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I'm John Galt

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About I'm John Galt

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  • Birthday 01/20/1984

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    Programming in C++, Java and Assembly; artificial neural networks and AI; reading.

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  1. Thank you. You've all helped me a great deal. Sometimes I wonder whether rational men and women really do exist. The people around you can get too much to handle sometimes. Yes, I agree: 1. There's no such thing as a "rational rationality". What I really did mean were people who do not just *act* morally but whose rationality is the cause of their actions. 2. I'm conflicted about most people around me. Thoughts in contradiction are something I have never accepted and I find it most frustrating that not only do other people do accept them but that they do not think of what pain they *unintentionally* (hah! ) inflict. The reality they *choose* to evade can (and generally does) come back for them and I get pulled up along with them. 3. Emotions are the consequence of our philosophy and NOT its cause. What I think: 1. Man's fundamental choice is not whether he has a philosophy or not but whether he chooses to base it on rational premises or irrational ones. Hence, all man's actions proceed from his philosophy and that is your only argument against him, something Ayn Rand was a master at using. What I meant when I (unnecessarily harshly) called her writings ad hominem was that she did not prove anything to any man except by using his nature as an argument, which, incidentally, was also used to obtain what she called the "sanction of the victim". It CANNOT be otherwise. 2. You cannot argue with a man but on his terms and it is precisely the act of not doing so that closes his mind to any reasons you might put forth; the very idea of compulsion as an argument negates the value of any arguments you do make. 3. True concepts and valid propositions CANNOT be arrived at by chance. Philosophy is a system and no window could give the complete picture. That a concept is true or a proposition valid implies that it fits completely into a rational system of thought, which, by definition, is not the result of chance. 4. The only sign of a rational man is his love of that which is the product of sincere effort and of the effort above the product. The effort arising from a conscious *programming* of my mind to the above clears my mind of doubts and contradictions. It is the *lived* rationality of which I have spoken. Without it there is no life and hence no rationality. What I'm still worried about though: 1. I come from a deeply theistic background and find atheism very, very hard to accept. I am convinced that no God would want to be had faith in but rather to be rationally accepted. For starters, could you prove to me why "existence is identity" and why the statement "existence has identity" is *incorrect*. Why I ask this question is because I have found my religious philosophy to be of the most advanced form and hence most difficult to fault and that it starts proving the existence of God *assuming* the latter. This makes it of the utmost importance to me whether I hold the first or the second as a foundation to build upon. To heusdens: That people agree on something or not is different from whether they're being rational or irrational. Rationality does not imply agreement. To disagree with a vendor as to the price of his goods is not being irrational. To the contrary, it is most rational, for it means that a trade shall be made only by mutual consent to mutual profit. You ought to read John Galt's speech and find out more about the contributions and rewards of industrialists and labourers. Regarding whether anything can ever be said to be rational or reasonable or whether they may differ for different people I shall say only that no two people in contradiction can both be right: for A is A. Thank you again all of you.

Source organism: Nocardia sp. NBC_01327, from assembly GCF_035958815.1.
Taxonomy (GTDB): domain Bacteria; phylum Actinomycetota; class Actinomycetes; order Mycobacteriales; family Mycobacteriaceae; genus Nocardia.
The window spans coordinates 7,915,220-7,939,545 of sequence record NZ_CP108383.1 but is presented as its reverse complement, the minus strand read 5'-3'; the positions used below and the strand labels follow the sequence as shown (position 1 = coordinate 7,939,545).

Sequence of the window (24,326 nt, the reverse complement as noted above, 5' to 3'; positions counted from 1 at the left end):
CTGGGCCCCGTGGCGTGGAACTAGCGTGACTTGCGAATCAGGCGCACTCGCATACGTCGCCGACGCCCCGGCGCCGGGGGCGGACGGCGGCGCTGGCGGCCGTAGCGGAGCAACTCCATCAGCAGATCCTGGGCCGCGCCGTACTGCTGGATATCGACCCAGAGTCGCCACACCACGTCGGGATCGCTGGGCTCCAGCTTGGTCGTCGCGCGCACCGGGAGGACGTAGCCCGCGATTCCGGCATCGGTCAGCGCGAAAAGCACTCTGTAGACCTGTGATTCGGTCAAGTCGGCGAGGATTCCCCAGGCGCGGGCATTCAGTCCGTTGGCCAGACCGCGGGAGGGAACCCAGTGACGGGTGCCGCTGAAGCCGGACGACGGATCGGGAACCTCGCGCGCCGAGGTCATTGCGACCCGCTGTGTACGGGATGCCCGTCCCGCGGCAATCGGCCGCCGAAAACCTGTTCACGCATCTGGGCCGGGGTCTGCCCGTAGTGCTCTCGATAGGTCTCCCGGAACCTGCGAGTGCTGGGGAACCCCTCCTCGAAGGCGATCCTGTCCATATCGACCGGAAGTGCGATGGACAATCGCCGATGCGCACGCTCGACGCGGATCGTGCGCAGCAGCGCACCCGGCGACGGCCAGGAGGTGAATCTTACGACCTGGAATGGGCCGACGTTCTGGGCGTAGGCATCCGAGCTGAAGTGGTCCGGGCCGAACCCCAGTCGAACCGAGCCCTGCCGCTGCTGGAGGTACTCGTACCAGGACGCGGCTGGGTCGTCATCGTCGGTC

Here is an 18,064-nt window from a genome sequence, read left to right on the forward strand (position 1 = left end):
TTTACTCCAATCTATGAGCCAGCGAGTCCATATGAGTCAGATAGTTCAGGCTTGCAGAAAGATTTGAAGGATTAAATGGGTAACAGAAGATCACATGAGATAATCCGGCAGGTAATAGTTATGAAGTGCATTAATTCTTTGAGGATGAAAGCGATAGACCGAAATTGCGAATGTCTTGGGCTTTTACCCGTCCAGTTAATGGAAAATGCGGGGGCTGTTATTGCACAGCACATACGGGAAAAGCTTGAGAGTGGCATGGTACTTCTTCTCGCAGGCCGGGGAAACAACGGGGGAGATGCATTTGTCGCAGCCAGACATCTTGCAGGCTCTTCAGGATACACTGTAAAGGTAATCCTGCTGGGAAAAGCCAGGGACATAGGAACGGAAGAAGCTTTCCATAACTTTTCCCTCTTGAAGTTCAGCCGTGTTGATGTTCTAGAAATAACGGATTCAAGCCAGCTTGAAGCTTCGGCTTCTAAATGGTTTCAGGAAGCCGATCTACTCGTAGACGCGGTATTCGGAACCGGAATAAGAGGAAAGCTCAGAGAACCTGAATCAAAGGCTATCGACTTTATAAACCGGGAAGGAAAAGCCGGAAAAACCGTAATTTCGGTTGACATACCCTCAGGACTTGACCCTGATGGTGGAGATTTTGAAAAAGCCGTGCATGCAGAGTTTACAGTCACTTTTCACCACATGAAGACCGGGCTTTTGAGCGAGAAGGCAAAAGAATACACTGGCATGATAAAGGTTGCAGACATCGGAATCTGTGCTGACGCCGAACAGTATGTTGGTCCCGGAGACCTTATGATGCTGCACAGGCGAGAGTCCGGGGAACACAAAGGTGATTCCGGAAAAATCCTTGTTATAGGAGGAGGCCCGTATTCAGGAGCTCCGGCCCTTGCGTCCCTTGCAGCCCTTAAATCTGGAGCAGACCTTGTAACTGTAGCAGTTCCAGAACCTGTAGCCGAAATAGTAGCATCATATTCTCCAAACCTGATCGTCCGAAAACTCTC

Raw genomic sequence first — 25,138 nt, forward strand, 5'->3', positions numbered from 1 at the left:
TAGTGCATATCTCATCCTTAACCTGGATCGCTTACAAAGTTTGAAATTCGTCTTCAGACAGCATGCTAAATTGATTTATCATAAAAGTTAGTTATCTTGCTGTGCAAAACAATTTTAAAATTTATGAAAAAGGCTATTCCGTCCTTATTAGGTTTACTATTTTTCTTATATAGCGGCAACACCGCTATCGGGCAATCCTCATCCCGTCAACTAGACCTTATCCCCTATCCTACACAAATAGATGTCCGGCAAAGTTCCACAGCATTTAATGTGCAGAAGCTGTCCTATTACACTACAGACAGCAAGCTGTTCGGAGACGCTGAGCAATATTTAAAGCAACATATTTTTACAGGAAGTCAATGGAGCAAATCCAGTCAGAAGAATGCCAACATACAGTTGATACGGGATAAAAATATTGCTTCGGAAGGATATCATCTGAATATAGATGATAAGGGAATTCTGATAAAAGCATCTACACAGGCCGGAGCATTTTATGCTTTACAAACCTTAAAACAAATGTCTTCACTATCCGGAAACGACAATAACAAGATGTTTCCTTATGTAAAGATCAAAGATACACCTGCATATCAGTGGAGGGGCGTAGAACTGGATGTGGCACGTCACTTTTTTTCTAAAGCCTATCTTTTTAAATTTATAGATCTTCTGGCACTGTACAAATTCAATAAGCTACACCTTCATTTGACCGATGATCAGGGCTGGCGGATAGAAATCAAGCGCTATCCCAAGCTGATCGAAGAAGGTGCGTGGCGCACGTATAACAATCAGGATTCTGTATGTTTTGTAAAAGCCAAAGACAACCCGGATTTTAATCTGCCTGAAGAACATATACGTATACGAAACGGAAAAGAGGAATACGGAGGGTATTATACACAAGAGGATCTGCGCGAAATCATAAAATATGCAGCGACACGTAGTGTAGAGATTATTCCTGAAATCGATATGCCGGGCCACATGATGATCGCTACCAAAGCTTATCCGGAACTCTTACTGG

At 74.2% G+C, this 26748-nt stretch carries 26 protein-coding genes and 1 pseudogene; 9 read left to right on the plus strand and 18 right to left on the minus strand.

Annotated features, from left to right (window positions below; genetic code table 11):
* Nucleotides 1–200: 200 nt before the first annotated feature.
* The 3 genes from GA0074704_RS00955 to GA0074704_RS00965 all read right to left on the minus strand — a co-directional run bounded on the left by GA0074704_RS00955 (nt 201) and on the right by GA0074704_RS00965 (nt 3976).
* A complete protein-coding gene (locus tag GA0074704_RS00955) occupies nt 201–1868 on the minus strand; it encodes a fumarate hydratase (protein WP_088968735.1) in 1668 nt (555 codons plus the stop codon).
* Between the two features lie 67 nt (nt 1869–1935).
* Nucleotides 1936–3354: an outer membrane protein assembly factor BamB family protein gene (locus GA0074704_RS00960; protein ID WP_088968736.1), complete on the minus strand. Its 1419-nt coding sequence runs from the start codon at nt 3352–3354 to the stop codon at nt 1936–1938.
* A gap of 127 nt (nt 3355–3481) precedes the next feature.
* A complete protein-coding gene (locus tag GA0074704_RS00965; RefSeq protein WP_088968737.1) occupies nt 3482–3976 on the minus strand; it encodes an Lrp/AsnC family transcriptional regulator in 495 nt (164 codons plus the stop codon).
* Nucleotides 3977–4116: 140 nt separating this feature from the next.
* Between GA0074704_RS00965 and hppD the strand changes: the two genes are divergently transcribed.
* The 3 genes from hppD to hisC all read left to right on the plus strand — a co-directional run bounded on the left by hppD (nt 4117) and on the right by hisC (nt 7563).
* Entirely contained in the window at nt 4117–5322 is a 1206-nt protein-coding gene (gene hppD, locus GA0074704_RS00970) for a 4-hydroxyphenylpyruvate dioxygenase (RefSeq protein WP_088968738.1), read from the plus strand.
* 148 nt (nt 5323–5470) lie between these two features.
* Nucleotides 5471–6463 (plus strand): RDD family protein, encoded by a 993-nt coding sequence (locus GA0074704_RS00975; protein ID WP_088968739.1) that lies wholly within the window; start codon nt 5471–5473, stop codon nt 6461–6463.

2. What do you say to a person who considers the difference between right and wrong as a mere difference of opinion? What do you do about a person who places the proverbial "gun" on your temple and says that he doesn't need to be right or just? Ayn Rand, in Atlas Shrugged has appealed to rational people. But, as Gibbon put it, I have, from as far back as I can remember, had , in essence, the same principles that I now hold. So doesn't that make her philosophy "almost superfluous", as far as I'm concerned? What Miss Rand has done for me I can never forget: she has given me words to understand myself. But only I can understand that, can't I? In other words, I want to understand myself, so I can. That's just it. I want to. So now I don't need her help, though I could use it. (As a side thought, I believe that's exactly what she wanted to say: I deserve it only if I don't need it.) Where does that put all those people who don't want to be rational or just or right? Doesn't that preclude the possibility of rational debate? She means nothing to them and yet it is they who perpetrate all the injustice in the world, not I - except inadvertently, of course. (That's something I've stopped being ashamed of, incidentally, because the difference between a flaw of knowledge and a breach of rationality is not whether my decision was rational or not, but whether I was rationally rational, ie. whether I wanted to know whether my rationality had been breached or not.) I wouldn't care a hoot for the beggars who claim hard earned money as their right, but to ignore the real life Mouches isn't so easy. Like the guy said in the film Daredevil, Are you going to reply (like the other guy did), ? Well it doesn't work that way for rationality, which is, by definition, uncoerced. To state it very bluntly: you'll listen to what I have to say only if you know what I'm saying making the effort of typing all this out unecessary. Again, the world is not full of people like James and Orren, but rather of people like Tony and Cherryl, who are rational, but who don't know it, ie. they're not rationally rational. Don't they come into the same category as the people I've described above? They're harder nuts to crack: they have the sanction of their conscience. Correct me if I'm wrong in thinking that rational people desire for themselves and for others a sound philosophy (Objectivism in your case, I presume). But isn't that emphasis misplaced? Rationality cannot be rational unless it is lived. I am not pointing fingers at anybody, mind you, just saying that to live rationality rationally is both necessary and sufficient to result in (note the causal relationship I have suggested here) a sound philosophy, which makes mine a very skeptical view of the teaching of philosophy. Much of what Ayn Rand has said about the people I've described has been ad hominem, in the sense that calling a brainless brute a "brainless brute" sure as hell doesn't make that fella any more sympathetic towards your cause(not that doing otherwise would help, either! ). What it all boils down to in the end is that I'm telling you all this because the guy with the gun's not listening (and he doesn't want to) and I'm getting pretty sore about that. I really don't fancy my rationally rational brain out on the existent floor of my room.